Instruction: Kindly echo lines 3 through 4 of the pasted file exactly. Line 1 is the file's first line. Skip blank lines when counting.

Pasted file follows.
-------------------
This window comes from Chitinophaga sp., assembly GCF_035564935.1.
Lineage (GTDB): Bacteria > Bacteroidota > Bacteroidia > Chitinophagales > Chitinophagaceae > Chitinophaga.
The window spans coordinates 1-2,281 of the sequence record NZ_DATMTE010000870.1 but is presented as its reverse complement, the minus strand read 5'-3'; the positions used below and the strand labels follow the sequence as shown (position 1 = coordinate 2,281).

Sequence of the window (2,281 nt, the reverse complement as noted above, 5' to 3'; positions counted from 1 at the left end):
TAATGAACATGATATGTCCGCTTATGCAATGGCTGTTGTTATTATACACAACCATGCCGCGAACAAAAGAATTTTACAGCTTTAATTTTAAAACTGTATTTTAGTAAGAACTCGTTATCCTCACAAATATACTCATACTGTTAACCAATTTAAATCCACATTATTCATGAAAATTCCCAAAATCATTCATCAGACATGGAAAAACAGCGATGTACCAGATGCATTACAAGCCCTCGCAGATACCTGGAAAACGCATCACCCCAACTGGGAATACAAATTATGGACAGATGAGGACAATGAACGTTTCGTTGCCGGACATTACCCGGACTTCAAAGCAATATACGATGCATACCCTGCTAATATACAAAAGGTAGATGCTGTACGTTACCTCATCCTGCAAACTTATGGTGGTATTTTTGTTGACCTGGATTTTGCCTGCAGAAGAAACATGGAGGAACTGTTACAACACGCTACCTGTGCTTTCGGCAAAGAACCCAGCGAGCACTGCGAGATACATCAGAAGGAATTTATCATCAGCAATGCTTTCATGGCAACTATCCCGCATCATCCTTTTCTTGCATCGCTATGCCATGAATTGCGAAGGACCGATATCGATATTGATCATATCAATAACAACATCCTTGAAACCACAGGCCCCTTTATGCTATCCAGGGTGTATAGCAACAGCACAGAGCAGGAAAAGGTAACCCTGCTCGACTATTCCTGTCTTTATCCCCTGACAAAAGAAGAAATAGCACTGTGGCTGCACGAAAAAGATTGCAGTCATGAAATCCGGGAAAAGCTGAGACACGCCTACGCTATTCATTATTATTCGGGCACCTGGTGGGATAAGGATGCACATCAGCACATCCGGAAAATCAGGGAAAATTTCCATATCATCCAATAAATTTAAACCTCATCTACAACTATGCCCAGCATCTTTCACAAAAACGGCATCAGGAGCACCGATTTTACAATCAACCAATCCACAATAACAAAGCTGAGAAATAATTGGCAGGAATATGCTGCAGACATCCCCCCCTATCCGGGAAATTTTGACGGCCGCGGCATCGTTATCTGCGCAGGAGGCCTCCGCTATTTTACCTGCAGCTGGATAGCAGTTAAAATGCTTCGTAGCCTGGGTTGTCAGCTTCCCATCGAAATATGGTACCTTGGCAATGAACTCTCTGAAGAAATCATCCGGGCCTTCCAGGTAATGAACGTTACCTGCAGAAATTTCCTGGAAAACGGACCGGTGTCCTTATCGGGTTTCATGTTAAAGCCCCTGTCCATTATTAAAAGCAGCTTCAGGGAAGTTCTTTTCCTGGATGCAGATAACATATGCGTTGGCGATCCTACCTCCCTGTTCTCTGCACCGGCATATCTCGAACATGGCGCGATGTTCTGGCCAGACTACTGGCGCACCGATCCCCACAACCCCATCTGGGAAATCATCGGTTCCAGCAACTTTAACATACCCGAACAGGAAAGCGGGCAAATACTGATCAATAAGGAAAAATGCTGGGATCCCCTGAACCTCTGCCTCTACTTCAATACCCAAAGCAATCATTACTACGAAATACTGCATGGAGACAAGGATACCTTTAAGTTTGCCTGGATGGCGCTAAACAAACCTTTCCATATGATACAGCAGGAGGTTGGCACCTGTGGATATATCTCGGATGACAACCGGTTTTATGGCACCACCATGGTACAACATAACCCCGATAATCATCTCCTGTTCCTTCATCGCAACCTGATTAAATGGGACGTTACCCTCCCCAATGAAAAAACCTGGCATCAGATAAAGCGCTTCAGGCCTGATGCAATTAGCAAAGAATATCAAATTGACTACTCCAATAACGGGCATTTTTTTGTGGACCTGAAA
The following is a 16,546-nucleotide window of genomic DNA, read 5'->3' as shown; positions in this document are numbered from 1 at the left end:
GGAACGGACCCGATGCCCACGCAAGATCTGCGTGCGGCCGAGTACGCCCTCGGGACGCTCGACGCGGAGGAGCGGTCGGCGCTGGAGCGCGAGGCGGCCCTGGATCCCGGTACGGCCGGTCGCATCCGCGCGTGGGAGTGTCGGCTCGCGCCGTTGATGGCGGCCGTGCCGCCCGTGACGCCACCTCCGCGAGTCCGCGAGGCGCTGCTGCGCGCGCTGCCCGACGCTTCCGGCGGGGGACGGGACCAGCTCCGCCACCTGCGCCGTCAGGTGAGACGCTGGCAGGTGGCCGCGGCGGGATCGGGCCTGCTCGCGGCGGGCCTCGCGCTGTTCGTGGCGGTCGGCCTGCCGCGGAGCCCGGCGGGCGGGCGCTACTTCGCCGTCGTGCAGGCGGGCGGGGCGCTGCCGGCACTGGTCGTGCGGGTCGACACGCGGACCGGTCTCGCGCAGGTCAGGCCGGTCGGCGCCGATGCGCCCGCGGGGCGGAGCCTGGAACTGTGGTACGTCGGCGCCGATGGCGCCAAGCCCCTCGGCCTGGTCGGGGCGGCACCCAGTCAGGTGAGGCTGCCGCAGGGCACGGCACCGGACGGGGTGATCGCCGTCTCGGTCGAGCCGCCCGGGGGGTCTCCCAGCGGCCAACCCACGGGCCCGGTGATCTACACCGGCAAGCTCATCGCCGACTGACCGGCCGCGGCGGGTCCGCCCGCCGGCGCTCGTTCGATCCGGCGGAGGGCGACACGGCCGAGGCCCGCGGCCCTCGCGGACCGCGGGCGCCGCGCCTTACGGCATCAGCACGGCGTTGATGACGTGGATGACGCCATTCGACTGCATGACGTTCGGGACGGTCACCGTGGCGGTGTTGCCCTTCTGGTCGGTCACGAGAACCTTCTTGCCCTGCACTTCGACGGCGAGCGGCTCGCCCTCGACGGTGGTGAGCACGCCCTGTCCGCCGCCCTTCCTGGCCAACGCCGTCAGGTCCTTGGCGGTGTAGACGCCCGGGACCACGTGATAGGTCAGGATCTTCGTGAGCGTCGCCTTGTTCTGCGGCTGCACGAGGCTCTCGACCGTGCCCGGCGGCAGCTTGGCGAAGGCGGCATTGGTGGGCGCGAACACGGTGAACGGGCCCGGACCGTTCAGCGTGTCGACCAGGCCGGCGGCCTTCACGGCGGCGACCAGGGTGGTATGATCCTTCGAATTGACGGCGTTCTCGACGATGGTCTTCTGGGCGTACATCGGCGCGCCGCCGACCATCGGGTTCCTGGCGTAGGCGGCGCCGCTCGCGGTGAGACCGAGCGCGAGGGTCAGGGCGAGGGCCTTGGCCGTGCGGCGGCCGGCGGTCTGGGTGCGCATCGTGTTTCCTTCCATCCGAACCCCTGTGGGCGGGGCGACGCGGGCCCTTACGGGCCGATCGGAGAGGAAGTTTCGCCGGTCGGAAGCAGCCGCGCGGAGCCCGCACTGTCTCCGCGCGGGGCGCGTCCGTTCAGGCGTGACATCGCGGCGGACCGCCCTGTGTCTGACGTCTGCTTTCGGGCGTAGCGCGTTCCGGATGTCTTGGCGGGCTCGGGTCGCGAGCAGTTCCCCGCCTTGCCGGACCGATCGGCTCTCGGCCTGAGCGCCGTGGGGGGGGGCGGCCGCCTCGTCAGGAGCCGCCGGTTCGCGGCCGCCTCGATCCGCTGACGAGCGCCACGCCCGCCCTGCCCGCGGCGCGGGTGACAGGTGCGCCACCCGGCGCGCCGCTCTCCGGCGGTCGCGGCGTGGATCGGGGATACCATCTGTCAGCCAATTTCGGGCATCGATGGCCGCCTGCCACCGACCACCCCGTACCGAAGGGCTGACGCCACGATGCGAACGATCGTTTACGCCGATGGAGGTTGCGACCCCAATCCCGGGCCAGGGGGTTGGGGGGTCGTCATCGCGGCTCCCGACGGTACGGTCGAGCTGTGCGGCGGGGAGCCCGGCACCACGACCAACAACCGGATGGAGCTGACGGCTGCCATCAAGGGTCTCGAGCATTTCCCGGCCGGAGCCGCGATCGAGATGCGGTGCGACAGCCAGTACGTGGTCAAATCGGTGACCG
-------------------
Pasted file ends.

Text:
The window spans coordinates 1-2,281 of the sequence record NZ_DATMTE010000870.1 but is presented as its reverse complement, the minus strand read 5'-3'; the positions used below and the strand labels follow the sequence as shown (position 1 = coordinate 2,281).

Sequence of the window (2,281 nt, the reverse complement as noted above, 5' to 3'; positions counted from 1 at the left end):